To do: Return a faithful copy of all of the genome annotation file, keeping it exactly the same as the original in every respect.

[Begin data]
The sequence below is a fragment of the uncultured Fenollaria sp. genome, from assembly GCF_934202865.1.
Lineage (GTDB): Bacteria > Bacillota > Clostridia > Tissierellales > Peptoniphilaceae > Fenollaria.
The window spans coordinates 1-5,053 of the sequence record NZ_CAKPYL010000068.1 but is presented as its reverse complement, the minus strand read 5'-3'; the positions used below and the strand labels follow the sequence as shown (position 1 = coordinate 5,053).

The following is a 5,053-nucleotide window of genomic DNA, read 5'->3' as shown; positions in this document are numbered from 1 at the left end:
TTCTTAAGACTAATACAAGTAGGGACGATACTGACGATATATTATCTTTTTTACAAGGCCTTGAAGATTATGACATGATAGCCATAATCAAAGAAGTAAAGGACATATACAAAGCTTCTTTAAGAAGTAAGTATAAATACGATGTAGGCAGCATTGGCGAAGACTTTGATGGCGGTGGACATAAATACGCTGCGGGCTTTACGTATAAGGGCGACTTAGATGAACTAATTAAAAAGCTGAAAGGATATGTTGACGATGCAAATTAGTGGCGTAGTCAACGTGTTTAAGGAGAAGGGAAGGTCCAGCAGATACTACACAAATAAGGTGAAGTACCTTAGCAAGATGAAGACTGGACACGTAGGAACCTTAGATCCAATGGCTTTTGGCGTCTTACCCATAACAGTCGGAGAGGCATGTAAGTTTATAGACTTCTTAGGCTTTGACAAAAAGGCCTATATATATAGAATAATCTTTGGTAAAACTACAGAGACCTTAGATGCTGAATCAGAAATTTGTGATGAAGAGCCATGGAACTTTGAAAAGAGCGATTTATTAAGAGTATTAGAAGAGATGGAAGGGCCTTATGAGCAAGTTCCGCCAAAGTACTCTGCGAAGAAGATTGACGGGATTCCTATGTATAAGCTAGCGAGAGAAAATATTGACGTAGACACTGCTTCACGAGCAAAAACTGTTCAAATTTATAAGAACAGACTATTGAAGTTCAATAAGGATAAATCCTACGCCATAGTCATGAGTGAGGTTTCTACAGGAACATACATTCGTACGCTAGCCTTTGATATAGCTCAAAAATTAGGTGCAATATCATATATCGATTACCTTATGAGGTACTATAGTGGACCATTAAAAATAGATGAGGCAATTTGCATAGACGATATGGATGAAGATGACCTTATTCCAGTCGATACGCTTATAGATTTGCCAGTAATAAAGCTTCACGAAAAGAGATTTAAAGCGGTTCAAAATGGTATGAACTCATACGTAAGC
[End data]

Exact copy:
The sequence below is a fragment of the uncultured Fenollaria sp. genome, from assembly GCF_934202865.1.
Lineage (GTDB): Bacteria > Bacillota > Clostridia > Tissierellales > Peptoniphilaceae > Fenollaria.
The window spans coordinates 1-5,053 of the sequence record NZ_CAKPYL010000068.1 but is presented as its reverse complement, the minus strand read 5'-3'; the positions used below and the strand labels follow the sequence as shown (position 1 = coordinate 5,053).

The following is a 5,053-nucleotide window of genomic DNA, read 5'->3' as shown; positions in this document are numbered from 1 at the left end:
TTCTTAAGACTAATACAAGTAGGGACGATACTGACGATATATTATCTTTTTTACAAGGCCTTGAAGATTATGACATGATAGCCATAATCAAAGAAGTAAAGGACATATACAAAGCTTCTTTAAGAAGTAAGTATAAATACGATGTAGGCAGCATTGGCGAAGACTTTGATGGCGGTGGACATAAATACGCTGCGGGCTTTACGTATAAGGGCGACTTAGATGAACTAATTAAAAAGCTGAAAGGATATGTTGACGATGCAAATTAGTGGCGTAGTCAACGTGTTTAAGGAGAAGGGAAGGTCCAGCAGATACTACACAAATAAGGTGAAGTACCTTAGCAAGATGAAGACTGGACACGTAGGAACCTTAGATCCAATGGCTTTTGGCGTCTTACCCATAACAGTCGGAGAGGCATGTAAGTTTATAGACTTCTTAGGCTTTGACAAAAAGGCCTATATATATAGAATAATCTTTGGTAAAACTACAGAGACCTTAGATGCTGAATCAGAAATTTGTGATGAAGAGCCATGGAACTTTGAAAAGAGCGATTTATTAAGAGTATTAGAAGAGATGGAAGGGCCTTATGAGCAAGTTCCGCCAAAGTACTCTGCGAAGAAGATTGACGGGATTCCTATGTATAAGCTAGCGAGAGAAAATATTGACGTAGACACTGCTTCACGAGCAAAAACTGTTCAAATTTATAAGAACAGACTATTGAAGTTCAATAAGGATAAATCCTACGCCATAGTCATGAGTGAGGTTTCTACAGGAACATACATTCGTACGCTAGCCTTTGATATAGCTCAAAAATTAGGTGCAATATCATATATCGATTACCTTATGAGGTACTATAGTGGACCATTAAAAATAGATGAGGCAATTTGCATAGACGATATGGATGAAGATGACCTTATTCCAGTCGATACGCTTATAGATTTGCCAGTAATAAAGCTTCACGAAAAGAGATTTAAAGCGGTTCAAAATGGTATGAACTCATACGTAAGC